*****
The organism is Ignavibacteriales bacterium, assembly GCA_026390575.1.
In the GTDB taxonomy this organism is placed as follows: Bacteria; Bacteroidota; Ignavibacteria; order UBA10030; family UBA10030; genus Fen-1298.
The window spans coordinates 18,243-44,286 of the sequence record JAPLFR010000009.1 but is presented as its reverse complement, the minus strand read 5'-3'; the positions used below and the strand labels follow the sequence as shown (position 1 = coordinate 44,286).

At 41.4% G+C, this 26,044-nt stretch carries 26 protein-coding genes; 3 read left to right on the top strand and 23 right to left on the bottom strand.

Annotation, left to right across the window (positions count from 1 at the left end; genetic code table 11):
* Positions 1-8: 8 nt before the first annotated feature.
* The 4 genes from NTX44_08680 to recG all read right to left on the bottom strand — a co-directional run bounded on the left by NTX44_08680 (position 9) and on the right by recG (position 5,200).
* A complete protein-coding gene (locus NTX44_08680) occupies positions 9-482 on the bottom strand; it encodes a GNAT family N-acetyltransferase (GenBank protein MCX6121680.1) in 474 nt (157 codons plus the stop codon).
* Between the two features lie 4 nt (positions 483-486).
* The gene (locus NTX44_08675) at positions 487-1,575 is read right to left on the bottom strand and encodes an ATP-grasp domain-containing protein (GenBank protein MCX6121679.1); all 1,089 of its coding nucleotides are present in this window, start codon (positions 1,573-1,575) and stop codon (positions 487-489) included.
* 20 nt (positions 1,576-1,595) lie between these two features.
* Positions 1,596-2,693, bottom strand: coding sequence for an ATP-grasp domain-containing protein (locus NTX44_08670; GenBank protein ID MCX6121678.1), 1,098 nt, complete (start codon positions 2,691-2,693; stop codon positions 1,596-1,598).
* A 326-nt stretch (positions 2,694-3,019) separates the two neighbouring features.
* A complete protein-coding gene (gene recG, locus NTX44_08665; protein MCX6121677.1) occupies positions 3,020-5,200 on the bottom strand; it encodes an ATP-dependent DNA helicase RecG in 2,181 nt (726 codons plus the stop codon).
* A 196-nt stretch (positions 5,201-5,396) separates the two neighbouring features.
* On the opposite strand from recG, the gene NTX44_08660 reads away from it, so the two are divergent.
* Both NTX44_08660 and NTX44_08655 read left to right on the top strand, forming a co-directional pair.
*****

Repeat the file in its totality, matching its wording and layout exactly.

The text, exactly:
The organism is Ignavibacteriales bacterium, assembly GCA_026390575.1.
In the GTDB taxonomy this organism is placed as follows: Bacteria; Bacteroidota; Ignavibacteria; order UBA10030; family UBA10030; genus Fen-1298.
The window spans coordinates 18,243-44,286 of the sequence record JAPLFR010000009.1 but is presented as its reverse complement, the minus strand read 5'-3'; the positions used below and the strand labels follow the sequence as shown (position 1 = coordinate 44,286).

At 41.4% G+C, this 26,044-nt stretch carries 26 protein-coding genes; 3 read left to right on the top strand and 23 right to left on the bottom strand.

Annotation, left to right across the window (positions count from 1 at the left end; genetic code table 11):
* Positions 1-8: 8 nt before the first annotated feature.
* The 4 genes from NTX44_08680 to recG all read right to left on the bottom strand — a co-directional run bounded on the left by NTX44_08680 (position 9) and on the right by recG (position 5,200).
* A complete protein-coding gene (locus NTX44_08680) occupies positions 9-482 on the bottom strand; it encodes a GNAT family N-acetyltransferase (GenBank protein MCX6121680.1) in 474 nt (157 codons plus the stop codon).
* Between the two features lie 4 nt (positions 483-486).
* The gene (locus NTX44_08675) at positions 487-1,575 is read right to left on the bottom strand and encodes an ATP-grasp domain-containing protein (GenBank protein MCX6121679.1); all 1,089 of its coding nucleotides are present in this window, start codon (positions 1,573-1,575) and stop codon (positions 487-489) included.
* 20 nt (positions 1,576-1,595) lie between these two features.
* Positions 1,596-2,693, bottom strand: coding sequence for an ATP-grasp domain-containing protein (locus NTX44_08670; GenBank protein ID MCX6121678.1), 1,098 nt, complete (start codon positions 2,691-2,693; stop codon positions 1,596-1,598).
* A 326-nt stretch (positions 2,694-3,019) separates the two neighbouring features.
* A complete protein-coding gene (gene recG, locus NTX44_08665; protein MCX6121677.1) occupies positions 3,020-5,200 on the bottom strand; it encodes an ATP-dependent DNA helicase RecG in 2,181 nt (726 codons plus the stop codon).
* A 196-nt stretch (positions 5,201-5,396) separates the two neighbouring features.
* On the opposite strand from recG, the gene NTX44_08660 reads away from it, so the two are divergent.
* Both NTX44_08660 and NTX44_08655 read left to right on the top strand, forming a co-directional pair.